I AM VERY GRATEFUL to Matvei Yankelevich, a poet-critic I admire very much and an editor at the Ugly Duckling Presse, whose verbally and visually innovative books I collect assiduously, for responding to my essay, “Poetry on the Brink.” His commentary gives me a welcome opportunity to clear up what have evidently been some widespread misconceptions.
First, some background. The essay in question was originally commissioned by the Virginia Quarterly Review, which was running a feature on “The State of Poetry Today.” I accepted the invitation gladly because I thought it would give me a chance to have my say on what I took (and take) to be the rather sad state of poetry being published by the mainstream press in the U.S. in the 2010s. But, in the end, although the editors were very pleased with my piece and it was already in proof, I withdrew it — for reasons too complicated to go into here — and sent it to the Boston Review instead. The shift in context created a problem I didn’t originally anticipate: rather than being part of a discussion I would otherwise have had with such critics as William Logan, Willard Spiegelman, and Robert Archambeau — critics whose stances on poetry are very different from my own — my essay appeared all by itself, thus taking on an air of isolated polemic.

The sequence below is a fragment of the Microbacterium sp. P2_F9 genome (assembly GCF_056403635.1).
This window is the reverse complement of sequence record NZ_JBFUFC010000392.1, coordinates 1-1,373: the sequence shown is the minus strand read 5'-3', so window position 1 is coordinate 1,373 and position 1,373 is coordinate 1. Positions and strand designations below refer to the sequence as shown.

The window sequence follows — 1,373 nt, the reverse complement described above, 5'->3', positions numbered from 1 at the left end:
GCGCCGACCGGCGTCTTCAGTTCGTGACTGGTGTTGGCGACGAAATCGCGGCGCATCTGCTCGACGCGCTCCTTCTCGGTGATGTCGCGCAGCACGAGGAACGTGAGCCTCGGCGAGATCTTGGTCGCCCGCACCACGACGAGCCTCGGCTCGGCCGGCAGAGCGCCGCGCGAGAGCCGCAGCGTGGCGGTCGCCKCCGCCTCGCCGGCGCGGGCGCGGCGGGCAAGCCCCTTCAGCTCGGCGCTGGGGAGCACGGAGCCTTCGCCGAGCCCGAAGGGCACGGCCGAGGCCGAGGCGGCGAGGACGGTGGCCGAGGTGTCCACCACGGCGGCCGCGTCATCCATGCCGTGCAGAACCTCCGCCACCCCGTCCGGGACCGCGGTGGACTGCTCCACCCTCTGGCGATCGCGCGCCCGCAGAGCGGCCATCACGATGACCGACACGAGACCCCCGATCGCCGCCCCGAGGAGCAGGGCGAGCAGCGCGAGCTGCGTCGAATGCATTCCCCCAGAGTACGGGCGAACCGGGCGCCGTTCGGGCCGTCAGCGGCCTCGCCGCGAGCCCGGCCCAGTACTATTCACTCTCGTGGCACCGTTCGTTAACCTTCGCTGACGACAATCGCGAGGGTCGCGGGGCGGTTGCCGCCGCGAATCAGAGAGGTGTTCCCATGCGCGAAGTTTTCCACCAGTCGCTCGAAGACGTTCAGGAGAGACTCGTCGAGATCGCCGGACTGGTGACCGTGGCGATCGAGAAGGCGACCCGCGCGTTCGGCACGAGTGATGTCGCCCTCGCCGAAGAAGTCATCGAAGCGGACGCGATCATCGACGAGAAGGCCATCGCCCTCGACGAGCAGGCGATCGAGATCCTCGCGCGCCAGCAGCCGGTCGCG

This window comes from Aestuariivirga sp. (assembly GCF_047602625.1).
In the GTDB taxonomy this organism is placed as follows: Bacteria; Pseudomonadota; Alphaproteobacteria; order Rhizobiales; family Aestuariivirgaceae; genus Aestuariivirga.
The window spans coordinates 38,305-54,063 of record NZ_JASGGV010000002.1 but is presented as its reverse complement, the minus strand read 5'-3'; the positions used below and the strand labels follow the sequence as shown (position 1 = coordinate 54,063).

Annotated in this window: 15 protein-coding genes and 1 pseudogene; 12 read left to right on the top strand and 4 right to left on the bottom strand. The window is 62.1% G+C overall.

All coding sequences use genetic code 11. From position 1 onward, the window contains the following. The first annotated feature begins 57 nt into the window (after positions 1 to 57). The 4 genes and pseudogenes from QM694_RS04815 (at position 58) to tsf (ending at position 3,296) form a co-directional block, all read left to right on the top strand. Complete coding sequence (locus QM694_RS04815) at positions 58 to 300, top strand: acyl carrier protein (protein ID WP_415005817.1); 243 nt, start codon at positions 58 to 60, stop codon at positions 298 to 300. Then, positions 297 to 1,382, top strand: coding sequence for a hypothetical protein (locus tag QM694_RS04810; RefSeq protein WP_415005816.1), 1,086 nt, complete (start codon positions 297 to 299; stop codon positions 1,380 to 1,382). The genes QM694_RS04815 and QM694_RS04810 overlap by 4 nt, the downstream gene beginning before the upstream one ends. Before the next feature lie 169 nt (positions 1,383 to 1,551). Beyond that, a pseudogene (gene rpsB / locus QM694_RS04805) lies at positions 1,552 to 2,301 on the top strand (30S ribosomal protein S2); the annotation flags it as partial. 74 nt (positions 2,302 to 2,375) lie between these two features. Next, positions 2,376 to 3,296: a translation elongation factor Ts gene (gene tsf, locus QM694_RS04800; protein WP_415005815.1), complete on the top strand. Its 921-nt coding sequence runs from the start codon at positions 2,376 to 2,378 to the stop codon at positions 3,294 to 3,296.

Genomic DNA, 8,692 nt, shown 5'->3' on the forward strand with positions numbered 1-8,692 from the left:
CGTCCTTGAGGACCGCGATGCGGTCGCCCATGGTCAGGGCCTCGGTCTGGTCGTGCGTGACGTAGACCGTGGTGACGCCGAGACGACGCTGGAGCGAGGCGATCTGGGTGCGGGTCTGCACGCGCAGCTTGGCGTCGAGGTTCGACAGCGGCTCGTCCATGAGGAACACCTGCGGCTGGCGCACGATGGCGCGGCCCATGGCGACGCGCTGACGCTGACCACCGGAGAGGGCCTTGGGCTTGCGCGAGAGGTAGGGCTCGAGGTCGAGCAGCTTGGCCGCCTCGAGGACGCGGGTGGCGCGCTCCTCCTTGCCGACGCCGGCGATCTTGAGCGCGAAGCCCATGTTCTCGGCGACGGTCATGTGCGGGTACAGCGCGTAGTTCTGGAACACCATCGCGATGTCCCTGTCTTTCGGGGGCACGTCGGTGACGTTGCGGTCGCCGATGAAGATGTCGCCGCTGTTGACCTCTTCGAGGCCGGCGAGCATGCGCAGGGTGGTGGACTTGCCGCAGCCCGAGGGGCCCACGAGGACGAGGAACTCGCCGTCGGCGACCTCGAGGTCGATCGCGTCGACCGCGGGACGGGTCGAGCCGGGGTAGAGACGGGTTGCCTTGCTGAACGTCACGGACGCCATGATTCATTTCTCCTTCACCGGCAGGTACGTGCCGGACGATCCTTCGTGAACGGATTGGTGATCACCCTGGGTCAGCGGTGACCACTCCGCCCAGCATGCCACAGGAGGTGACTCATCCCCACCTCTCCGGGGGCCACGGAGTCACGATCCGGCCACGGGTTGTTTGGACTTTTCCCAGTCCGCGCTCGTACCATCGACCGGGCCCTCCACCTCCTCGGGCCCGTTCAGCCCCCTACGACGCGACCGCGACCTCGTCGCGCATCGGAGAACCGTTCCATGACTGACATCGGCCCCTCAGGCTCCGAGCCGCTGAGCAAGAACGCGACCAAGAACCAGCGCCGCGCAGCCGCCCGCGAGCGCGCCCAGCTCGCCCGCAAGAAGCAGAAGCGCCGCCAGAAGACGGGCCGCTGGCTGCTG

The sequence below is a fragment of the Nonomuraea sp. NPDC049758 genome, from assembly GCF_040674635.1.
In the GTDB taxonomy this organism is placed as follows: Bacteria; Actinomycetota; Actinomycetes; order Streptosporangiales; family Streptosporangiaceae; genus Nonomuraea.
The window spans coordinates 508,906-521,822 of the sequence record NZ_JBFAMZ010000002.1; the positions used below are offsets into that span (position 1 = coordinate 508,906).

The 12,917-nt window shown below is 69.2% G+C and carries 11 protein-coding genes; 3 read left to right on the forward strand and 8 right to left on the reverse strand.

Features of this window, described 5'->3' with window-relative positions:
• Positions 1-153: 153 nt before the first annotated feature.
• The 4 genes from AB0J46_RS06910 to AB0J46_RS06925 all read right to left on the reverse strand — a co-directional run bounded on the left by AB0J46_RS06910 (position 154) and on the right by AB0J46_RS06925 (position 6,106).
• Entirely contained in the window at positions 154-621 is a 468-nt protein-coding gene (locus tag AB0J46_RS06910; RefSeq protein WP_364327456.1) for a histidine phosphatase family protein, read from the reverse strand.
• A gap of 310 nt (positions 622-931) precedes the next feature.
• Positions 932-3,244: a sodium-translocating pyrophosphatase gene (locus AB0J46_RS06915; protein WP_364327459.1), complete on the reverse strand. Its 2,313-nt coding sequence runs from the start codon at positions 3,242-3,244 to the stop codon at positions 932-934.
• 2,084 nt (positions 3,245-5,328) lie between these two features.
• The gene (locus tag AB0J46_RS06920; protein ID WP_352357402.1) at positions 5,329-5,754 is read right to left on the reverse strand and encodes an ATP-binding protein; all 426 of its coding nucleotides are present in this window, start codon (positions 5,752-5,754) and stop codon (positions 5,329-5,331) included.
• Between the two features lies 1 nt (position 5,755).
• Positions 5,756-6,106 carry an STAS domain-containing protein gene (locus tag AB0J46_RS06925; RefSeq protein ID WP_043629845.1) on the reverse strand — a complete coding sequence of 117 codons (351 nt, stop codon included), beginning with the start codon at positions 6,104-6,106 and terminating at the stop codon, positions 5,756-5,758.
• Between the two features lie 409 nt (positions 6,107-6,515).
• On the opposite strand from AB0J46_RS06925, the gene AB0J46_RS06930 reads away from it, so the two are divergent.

Still, I was not prepared for the vehement response the essay provoked, especially after the Chronicle of Higher Education’s Arts and Letters Daily website linked to it, which has a huge readership. I didn’t think my essay was all that controversial, but I suppose it struck a nerve for the simple reason that, in today’s poetry press, there is almost no real debate or argument. Few poetry books get reviewed at all and when they do, they are almost always given unqualified praise.
Matvei Yankelevich understands this situation very well but, I think, mistakes my essay’s intended audience, as well as some of its terminology. From his own perspective, as publisher on the downtown New York poetry scene, where a congeries of young experimental poets are producing a great variety of texts — visual poetry, performance texts, serial poems, documentary — that can’t be pigeonholed, he objects to what he takes to be the binary opposition between Conservatism and Conceptualism in my essay. Both conservatives and conceptualists, he argues, fail to take the material text seriously enough; the Conceptualists do not respect “the word as such,” as I claim they do, and hence the appeal of their work is limited. Indeed, says Yankelevich, the irony is that at both poles — the Conservative and the Conceptual — writing is treated as merely transparent. It has none of the complexity and “difficulty” of the good poetry written in the “gray area” between the two poles.
But this binary is Yankelevich’s, not mine. The term “Conservatism” does not really fit the younger poets featured, say, in Rita Dove’s anthology, many of whom are certainly on the Left politically and have fought hard for minority rights. I prefer merely to speak of the Establishment: the big-name poets who win the prizes, the Guggenheims and MacArthur fellowships. Indeed, Natasha Trethewey, whose little poem was my Exhibit...read more